Friday Finds is a weekly meme hosted by Should Be Reading which encourages you to share the books you have discovered over the past 7 days with your fellow bloggers. Whether you found them in a bookshop, online, in the library or just heard about them from a friend, Friday Finds is a great way to spread the love with other readers. All books are linked to their Goodreads pages so you can discover them too.
1) When She Woke by Hillary Jordan: This novel sounds fantastic and really interesting. A modern reimagining of Nathaniel Hawthorne’s The Scarlet Letter, convicted criminals, known as Chromes, have their skin colour genetically altered to match their crime and their movements broadcast to the public as entertainment. The main character, Hannah Payne, is coloured red for the murder of her unborn child, and must live with this public humiliation and the loss of her baby’s father, whose identity she must keep hidden. Set in a futuristic America where the separation of church and state no longer exists, this book really interests me as it deals with a lot of issues I studied during my American Studies degree. I also really enjoyed The Scarlet Letter, so I’m looking forward to finding out what this modern version is like.
2) The Unit by Ninni Holmqvist: Dorrit Weger has reached the age of fifty, is childless, unmarried, and considered an outsider by society. She is now required to submit to medical tests and donate her organs to higher valued members of the population. Though she lives in luxury and is well cared for, it is still a death sentence. Dorrit is willing to accept her fate, until she meets a fellow outsider and falls in love with him. Suddenly, she doesn’t want to die, and is faced with an impossible choice. This is an unusual pick for me, as the protagonist is a woman in her fifties and I tend to go for novels centred around characters who are closer to my age. That being said, this one sounds really interesting, and I’m hoping that the author’s characterisation skills will allow me to relate to the struggles Dorrit faces despite the age difference.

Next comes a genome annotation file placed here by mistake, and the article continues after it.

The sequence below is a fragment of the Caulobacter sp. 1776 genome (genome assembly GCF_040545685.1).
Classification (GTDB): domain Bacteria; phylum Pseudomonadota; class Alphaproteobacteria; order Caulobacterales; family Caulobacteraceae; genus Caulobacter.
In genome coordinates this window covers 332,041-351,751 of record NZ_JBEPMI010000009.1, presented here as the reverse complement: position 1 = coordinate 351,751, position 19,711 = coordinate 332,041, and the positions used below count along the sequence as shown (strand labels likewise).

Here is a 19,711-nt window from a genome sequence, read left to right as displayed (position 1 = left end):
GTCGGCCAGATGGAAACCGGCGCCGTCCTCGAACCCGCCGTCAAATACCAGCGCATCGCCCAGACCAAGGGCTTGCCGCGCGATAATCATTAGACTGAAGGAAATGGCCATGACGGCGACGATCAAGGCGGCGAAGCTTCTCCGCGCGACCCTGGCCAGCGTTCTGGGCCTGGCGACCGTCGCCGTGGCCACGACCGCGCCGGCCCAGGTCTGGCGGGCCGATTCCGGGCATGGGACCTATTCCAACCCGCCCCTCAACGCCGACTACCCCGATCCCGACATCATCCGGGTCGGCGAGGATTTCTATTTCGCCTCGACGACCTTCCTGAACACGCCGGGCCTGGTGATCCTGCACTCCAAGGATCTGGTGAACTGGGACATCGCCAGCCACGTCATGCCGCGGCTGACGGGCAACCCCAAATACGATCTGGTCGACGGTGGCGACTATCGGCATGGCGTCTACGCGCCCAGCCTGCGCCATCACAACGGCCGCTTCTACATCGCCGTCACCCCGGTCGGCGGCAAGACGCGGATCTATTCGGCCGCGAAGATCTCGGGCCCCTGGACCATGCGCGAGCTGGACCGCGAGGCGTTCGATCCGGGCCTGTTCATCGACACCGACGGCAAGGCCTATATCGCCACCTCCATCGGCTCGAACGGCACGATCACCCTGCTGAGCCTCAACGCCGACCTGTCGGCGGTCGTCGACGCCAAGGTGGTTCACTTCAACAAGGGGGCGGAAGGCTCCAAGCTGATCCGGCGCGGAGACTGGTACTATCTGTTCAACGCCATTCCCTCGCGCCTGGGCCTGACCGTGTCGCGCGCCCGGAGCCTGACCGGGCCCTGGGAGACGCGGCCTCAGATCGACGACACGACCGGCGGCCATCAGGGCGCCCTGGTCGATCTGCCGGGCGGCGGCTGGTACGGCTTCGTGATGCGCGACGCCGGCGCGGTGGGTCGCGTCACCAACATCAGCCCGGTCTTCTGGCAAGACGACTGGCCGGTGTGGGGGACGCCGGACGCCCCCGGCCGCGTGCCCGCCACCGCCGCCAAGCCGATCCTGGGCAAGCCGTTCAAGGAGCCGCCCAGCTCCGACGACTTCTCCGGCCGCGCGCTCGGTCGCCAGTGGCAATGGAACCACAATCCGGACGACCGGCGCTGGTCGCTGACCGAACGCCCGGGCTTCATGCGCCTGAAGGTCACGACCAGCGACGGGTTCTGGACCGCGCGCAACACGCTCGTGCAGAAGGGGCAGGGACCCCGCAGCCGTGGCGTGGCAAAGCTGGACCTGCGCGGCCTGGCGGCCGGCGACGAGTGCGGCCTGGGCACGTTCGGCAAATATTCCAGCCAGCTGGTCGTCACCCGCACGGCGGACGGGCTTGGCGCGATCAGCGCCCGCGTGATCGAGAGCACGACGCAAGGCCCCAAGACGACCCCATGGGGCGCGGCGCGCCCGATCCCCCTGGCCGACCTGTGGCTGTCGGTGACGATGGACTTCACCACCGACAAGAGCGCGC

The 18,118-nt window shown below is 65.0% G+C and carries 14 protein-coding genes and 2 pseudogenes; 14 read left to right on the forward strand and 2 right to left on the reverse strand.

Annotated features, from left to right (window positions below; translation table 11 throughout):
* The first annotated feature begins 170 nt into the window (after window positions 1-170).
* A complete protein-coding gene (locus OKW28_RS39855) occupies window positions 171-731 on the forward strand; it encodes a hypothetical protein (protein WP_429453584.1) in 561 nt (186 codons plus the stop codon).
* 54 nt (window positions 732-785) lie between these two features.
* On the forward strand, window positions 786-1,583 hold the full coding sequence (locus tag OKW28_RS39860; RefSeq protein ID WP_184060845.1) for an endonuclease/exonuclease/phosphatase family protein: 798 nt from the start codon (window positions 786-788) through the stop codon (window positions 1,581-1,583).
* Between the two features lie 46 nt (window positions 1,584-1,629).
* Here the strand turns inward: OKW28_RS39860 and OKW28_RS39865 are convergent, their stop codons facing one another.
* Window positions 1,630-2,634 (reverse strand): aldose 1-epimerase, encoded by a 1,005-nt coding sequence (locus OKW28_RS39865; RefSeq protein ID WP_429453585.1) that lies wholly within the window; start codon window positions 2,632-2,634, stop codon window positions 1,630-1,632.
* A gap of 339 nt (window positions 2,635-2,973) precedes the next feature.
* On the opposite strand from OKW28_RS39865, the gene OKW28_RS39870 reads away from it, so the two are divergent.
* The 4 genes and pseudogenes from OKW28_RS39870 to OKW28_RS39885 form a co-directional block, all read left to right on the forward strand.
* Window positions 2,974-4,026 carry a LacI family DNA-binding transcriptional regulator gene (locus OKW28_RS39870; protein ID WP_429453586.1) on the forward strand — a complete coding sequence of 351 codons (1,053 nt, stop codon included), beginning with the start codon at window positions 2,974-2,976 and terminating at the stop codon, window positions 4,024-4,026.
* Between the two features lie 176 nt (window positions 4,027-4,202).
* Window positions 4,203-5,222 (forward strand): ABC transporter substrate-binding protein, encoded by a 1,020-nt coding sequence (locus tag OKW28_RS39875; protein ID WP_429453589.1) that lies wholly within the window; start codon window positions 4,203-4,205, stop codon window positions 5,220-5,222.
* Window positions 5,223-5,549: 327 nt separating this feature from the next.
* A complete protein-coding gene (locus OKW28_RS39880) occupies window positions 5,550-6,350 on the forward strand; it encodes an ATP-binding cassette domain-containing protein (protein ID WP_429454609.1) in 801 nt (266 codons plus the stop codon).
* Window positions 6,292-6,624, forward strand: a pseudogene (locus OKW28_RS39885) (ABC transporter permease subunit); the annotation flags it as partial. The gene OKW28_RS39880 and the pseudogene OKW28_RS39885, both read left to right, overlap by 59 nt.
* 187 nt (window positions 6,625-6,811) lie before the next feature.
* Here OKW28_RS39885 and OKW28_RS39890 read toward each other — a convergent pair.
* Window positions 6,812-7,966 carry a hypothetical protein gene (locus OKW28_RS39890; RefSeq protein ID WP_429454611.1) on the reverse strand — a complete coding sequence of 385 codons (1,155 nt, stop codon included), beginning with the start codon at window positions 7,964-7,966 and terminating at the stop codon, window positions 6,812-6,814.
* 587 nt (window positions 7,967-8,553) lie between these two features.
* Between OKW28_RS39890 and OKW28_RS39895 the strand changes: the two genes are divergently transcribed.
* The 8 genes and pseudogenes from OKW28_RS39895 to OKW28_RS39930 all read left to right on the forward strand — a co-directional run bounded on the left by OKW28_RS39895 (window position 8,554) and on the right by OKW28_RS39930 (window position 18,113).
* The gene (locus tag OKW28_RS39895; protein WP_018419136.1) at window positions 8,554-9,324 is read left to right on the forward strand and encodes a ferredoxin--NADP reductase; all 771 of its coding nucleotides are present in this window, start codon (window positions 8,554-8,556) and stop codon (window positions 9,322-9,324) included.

3) Coda (Coda #1) by Emma Trevayne: This novel sounds seriously cool, especially for those of us who love both books and music. The protagonist, Anthem (isn’t that an awesome name?), lives in a world where music has been encoded by the powerful Corp in order to control and manipulate the population. Anthem is one of the conduits, whose life force powers the Grid. He finds solace in the underground music scene where music is free and unencoded, and soon finds himself caught up in a revolution which could cost him everything, including the girl he loves. Music, love, danger and dystopia? Count me in!
4) Blind by Rachel DeWoskin: “What do you see when your world goes dark?” While watching the fireworks on the 4th of July, an accident causes fourteen year old Emma to be blinded. The novel follows her attempts to be known as more than the PBK – Poor Blind Kid. I’m always interested in novels which explore how illness or injury affects a person and forces them to change in ways they’ve never imagined, so I definitely want to read this one. It also struck a chord with me as my health problems began when I was Emma’s age, and though I have never had to deal with something so tragic and life-altering as losing my sight, my life and my sense of identity were fundamentally changed when my health went south, so I think I’ll be able to relate to Emma.
So what books have you discovered this week? Have you read any of the ones I’ve mentioned? Let me know in the comments!